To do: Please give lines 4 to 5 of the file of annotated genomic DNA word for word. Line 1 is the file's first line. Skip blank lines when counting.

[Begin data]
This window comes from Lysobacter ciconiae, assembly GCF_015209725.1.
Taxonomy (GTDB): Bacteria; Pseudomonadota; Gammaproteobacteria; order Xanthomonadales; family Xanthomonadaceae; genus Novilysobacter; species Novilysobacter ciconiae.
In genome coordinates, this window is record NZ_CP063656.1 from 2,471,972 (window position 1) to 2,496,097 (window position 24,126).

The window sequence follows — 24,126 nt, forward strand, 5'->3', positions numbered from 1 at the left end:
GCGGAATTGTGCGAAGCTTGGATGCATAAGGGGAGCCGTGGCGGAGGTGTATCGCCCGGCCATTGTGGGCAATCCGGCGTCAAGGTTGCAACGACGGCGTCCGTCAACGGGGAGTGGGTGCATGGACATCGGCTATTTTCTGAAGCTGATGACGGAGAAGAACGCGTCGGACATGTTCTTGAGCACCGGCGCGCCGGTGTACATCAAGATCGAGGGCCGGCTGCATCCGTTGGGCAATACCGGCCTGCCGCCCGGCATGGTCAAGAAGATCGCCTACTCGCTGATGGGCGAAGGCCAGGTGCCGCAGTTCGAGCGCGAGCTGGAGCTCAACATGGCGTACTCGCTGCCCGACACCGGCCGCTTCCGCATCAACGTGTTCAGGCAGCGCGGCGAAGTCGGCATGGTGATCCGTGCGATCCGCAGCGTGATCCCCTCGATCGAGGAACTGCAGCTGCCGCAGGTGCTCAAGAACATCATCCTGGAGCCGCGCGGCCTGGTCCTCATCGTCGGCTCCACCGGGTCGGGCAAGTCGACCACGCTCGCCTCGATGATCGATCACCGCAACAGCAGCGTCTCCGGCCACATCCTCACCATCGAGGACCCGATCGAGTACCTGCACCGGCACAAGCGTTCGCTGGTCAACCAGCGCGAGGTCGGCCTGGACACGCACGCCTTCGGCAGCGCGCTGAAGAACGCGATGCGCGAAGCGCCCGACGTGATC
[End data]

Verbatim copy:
The window sequence follows — 24,126 nt, forward strand, 5'->3', positions numbered from 1 at the left end:
GCGGAATTGTGCGAAGCTTGGATGCATAAGGGGAGCCGTGGCGGAGGTGTATCGCCCGGCCATTGTGGGCAATCCGGCGTCAAGGTTGCAACGACGGCGTCCGTCAACGGGGAGTGGGTGCATGGACATCGGCTATTTTCTGAAGCTGATGACGGAGAAGAACGCGTCGGACATGTTCTTGAGCACCGGCGCGCCGGTGTACATCAAGATCGAGGGCCGGCTGCATCCGTTGGGCAATACCGGCCTGCCGCCCGGCATGGTCAAGAAGATCGCCTACTCGCTGATGGGCGAAGGCCAGGTGCCGCAGTTCGAGCGCGAGCTGGAGCTCAACATGGCGTACTCGCTGCCCGACACCGGCCGCTTCCGCATCAACGTGTTCAGGCAGCGCGGCGAAGTCGGCATGGTGATCCGTGCGATCCGCAGCGTGATCCCCTCGATCGAGGAACTGCAGCTGCCGCAGGTGCTCAAGAACATCATCCTGGAGCCGCGCGGCCTGGTCCTCATCGTCGGCTCCACCGGGTCGGGCAAGTCGACCACGCTCGCCTCGATGATCGATCACCGCAACAGCAGCGTCTCCGGCCACATCCTCACCATCGAGGACCCGATCGAGTACCTGCACCGGCACAAGCGTTCGCTGGTCAACCAGCGCGAGGTCGGCCTGGACACGCACGCCTTCGGCAGCGCGCTGAAGAACGCGATGCGCGAAGCGCCCGACGTGATC